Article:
Logic and Magic

Christmas is approaching and it occurs to me what a magical event it is for many of us – a time of sparkle and glitter and – make-believe. The season has set me thinking about magic – and its opposite in terms of writing – logic. To what extent do logic and magic relate – or conflict?

My seven year old granddaughter has a soft toy, an elf that comes out each Christmas when the tree is put up. He ‘moves’ around the house when no-one is looking. ‘Ooooh,’ she says, coming downstairs in the morning, ‘Look, Elf’s jumped onto the sofa.’ She goes to hug him. Christmas brings out the magic in all of us – Santa flying around on his sleigh – elves and reindeers. A glittery world in which anything can happen.

One day, as I walked my granddaughter to school in the rain, she stood in a puddle. ‘Imagine’ she said, her eyes sparkling, ‘if some of these puddles go all the way down into a world that is made of candy.’ Yes – imagine! Of course, she has been watching that delightful film, Enchanted, again. Another day, when we were stuck in a very frustrating traffic jam, she exclaimed suddenly, ‘ We need to make cars that can fly.’

Magic abounds in children’s fiction, with fairies, witches, monsters, princesses and giants. Even J. K Rowling brought the magic of wizardry to older child readers through Harry Potter – and, in so doing, encouraged many reluctant readers, especially boys, to read. My granddaughters are often glued to the TV, entranced by the antics of Ladybug; which they could watch for hours on end (if the TV is allowed to stay on).

What is the essential ingredient in magic and fantasy that makes us suspend our disbelief?
It seems to me that young minds are continually open to the idea that anything can happen. Therefore there are no barriers to magic. Is it only our adult logic that smothers that initial flame of a magical idea?

I have always admired authors who can invent other worlds; mainly because I have tended to write about reality. My stories have featured characters with problems. Could this be partly because my career has been in teaching children with Special Educational Needs and Disabilities (SEND) in special and mainstream schools? My submersion into the real world of children, many of whom were experiencing self-perceived failure, or growing up in a harsh, often neglected, home environment has loomed large, and I think, overshadowed my capacity for limitless imagination.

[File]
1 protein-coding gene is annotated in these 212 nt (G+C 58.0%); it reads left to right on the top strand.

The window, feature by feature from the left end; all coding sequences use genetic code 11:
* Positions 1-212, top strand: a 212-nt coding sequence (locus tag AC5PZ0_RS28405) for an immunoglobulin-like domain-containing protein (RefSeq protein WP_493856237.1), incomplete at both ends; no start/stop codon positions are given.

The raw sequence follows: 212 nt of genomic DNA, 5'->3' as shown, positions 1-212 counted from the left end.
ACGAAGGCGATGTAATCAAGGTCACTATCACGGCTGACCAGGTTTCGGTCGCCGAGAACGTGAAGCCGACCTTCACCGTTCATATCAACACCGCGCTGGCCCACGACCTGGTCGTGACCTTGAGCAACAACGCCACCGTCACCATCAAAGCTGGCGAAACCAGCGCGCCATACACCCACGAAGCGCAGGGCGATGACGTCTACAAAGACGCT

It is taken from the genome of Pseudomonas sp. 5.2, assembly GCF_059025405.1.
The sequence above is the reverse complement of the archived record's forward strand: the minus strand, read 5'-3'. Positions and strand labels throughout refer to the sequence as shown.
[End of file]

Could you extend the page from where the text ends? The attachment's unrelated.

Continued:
Magic has sometimes featured in my animal characters through personification – as human characteristics, such as speech and language. But these early efforts always featured a form of SEND – the ladybird with no spots, the giraffe with a too-short neck that couldn’t reach the leaves, the baby bird who was afraid of heights and the elephant with no friends.

As adults, does logic often interfere with our capacity for unbound imagination? Do the writers of fantasy even consider the logic of characters’ thoughts and actions? Probably not, which is why they are so successful.

My latest story, for the 6-9 age group, features the magic of childish thinking – yet I feel that my story is still bound by my logical adult mind. I still ask myself – could this or that actually happen? Yet, in this age group, literally anything can happen because magic is just that. Magic is completely unbound by logic. If, as writers, fantasy is our aim, surely, thinking about the logic – effectively kills off the potential for a truly magical story. Now there’s an interesting, if conflicting phrase – truly magical? When the magic is unbound and limitless – is there a magical truth that gives the story strength and believability?

My next task is to polish my children’s story and delve down into that magical world of children – without my adult logic getting in the way.

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